I don’t totally think the Vegan people are so weird. In a way, it is more weird to eat a bird. We would all think it was disgusting to go outside and kill a bird and tear its head off and put it in an oven and then stuff its body with croutons and celery, but for some reason, we think it’s normal to go to a supermarket and buy a turkey and cook it. I guess I’m being hypocritical by eating turkeys and I don’t really know what to think about this.
I think it’s really sad the way that animals are killed. But it’s also really sad that I used to have Thanksgiving with my Grandparents and now I’m not allowed to talk to them because Dad loves someone else. I guess that there are a lot of sad things in the world and sometimes eating turkey with the people you love makes you happy and maybe it would make the turkey happy to know that this was happening with its body. Probably not, but maybe.
If the turkey really liked music and dancing, maybe it would also like to know that I was rolling down Grandpa’s hill with Dad and then eating its body. Probably not, but maybe. Maybe some things are too difficult for me to understand right now. Probably not, but maybe. That’s why I’m giving the Vegan Thanksgiving 1000 out of 2000 stars.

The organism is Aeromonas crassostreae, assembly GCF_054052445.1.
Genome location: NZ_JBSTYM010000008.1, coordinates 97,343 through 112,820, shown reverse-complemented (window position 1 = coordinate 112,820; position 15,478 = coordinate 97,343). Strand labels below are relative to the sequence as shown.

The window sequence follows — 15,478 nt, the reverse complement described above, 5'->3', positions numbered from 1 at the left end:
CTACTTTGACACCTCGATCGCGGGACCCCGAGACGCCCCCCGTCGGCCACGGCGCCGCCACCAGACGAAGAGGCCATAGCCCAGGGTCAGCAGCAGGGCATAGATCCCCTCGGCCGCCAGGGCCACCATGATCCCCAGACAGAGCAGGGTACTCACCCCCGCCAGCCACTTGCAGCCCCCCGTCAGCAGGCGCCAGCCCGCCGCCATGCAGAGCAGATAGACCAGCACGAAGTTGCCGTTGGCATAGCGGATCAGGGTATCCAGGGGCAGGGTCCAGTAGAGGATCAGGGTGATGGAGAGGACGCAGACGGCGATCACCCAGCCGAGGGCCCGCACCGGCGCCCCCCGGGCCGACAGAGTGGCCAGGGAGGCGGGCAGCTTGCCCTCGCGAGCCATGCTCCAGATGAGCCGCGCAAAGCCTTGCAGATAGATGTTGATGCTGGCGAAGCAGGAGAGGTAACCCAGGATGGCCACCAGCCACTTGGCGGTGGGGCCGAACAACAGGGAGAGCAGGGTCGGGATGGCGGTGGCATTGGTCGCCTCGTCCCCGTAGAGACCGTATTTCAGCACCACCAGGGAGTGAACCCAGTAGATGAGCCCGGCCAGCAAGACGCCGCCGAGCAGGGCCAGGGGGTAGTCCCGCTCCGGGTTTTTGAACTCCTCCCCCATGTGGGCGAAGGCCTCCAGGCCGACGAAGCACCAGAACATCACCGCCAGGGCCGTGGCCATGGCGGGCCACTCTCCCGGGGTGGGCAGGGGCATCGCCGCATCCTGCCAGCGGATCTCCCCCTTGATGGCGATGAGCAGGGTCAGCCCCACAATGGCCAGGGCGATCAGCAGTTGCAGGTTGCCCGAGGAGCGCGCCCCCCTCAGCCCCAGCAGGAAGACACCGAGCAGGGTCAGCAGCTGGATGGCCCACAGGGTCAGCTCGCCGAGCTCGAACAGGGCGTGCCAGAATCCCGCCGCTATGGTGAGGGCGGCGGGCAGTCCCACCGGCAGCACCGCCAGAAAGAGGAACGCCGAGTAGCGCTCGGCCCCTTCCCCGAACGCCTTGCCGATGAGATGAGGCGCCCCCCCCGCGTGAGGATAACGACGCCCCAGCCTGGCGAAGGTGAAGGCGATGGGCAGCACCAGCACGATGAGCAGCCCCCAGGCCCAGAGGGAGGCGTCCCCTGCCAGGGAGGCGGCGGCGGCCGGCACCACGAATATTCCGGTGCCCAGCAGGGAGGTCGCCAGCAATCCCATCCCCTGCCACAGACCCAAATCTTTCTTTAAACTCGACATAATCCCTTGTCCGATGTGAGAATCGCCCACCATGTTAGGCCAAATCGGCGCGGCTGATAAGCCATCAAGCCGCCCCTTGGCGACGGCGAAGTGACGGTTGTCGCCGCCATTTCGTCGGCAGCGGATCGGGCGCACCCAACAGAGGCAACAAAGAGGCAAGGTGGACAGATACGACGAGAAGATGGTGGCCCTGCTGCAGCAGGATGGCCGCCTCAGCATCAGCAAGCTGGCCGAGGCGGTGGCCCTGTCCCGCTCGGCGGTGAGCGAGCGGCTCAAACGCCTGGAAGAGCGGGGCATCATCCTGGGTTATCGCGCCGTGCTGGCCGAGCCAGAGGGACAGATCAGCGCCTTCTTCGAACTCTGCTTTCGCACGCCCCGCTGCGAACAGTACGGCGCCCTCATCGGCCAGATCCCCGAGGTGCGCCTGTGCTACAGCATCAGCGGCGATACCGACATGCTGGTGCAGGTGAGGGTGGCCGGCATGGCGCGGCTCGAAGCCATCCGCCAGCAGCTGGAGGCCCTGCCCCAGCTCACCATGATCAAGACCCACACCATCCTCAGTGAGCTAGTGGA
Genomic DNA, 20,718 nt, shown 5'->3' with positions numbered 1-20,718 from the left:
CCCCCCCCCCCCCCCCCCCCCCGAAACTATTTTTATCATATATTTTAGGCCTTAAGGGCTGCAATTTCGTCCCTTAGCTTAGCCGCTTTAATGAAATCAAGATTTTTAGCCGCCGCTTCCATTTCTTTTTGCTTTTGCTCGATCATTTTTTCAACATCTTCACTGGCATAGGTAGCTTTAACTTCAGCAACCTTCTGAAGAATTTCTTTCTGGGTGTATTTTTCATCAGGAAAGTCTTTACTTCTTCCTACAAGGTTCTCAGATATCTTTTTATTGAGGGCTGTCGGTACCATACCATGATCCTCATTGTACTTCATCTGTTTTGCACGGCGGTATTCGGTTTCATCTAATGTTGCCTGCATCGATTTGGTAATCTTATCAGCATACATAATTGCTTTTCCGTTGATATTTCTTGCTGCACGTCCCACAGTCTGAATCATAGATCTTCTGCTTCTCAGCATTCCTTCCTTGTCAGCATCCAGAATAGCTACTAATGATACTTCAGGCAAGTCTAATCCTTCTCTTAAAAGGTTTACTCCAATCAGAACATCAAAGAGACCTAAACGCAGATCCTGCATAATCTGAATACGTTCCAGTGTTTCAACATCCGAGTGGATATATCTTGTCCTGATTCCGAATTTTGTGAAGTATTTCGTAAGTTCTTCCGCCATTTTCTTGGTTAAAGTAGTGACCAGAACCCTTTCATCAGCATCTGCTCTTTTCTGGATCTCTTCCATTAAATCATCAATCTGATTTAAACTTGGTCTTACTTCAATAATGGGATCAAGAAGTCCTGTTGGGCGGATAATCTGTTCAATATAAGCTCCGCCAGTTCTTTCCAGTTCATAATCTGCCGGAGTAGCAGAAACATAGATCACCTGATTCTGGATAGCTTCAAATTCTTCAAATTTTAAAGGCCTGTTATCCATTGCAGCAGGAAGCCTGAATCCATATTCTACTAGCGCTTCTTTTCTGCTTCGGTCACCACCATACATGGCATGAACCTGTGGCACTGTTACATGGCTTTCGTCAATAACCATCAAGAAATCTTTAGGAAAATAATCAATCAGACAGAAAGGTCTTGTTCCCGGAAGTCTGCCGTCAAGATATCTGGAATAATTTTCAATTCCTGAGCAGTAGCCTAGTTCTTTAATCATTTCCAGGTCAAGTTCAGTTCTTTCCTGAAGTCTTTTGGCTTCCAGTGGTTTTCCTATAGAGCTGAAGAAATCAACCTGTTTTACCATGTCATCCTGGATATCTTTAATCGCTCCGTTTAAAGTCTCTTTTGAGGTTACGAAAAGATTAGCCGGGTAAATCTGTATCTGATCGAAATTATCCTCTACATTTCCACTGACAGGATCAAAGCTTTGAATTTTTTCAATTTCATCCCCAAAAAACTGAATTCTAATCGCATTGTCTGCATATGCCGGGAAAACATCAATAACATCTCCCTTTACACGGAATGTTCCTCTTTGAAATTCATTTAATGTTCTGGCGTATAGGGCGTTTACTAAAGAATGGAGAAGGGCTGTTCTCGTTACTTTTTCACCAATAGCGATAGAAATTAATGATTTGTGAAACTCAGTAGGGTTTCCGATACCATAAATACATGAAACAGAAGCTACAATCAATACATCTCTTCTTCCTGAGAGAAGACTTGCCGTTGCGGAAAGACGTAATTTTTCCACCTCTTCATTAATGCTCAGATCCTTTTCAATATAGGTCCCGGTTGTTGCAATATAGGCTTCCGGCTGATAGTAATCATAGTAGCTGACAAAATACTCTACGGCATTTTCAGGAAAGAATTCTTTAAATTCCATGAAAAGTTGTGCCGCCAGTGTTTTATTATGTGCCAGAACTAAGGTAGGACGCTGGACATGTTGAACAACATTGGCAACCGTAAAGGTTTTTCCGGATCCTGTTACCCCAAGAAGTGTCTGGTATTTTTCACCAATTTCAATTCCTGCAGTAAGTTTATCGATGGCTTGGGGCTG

SUGGESTED READSVegan Hikers Lost on Meatball Mountain Turn to Cannibalism
by David Henne (5/14/2008)
Non-Essential Mnemonics: Vegans Proudly Show Off Their Healthy “Pretend Poultry” Tacos or Their Soy Sauce Omelettes. Seemingly, Skipping Over the Tasty Staples of Dinner Appeals to Annoying Gardeners
by Kent Woodyard (2/29/2012)
Passive-Aggressive Vegan Grocery Cashier: A Day in the Life
by Meredith Gray (4/19/2005)
RECENTLYA New York Times Wedding Announcement Shortly After the Advent of the Time Machine
by Raj Desai (5/5/2016)
Inside Witnesses: One Crime’s Many Narratives: Gina Comes Back
by Marti Jonjak (5/5/2016)
List: I’m Not Sure How to Weigh In On This, But I’m Going to Weigh In On This
by Janelle Blasdel (5/5/2016)
POPULARI Would Rather Do Anything Else Than Grade Your Final Papers
by Robin Lee Mozer (5/2/2016)
List: Titles of Bach Chorales, as Translated By My Niece After One Semester of German
by Nolan Bonvouloir (4/15/2016)
How to Negotiate a Raise (If You’re a Woman)
by Maura Quint (4/15/2016)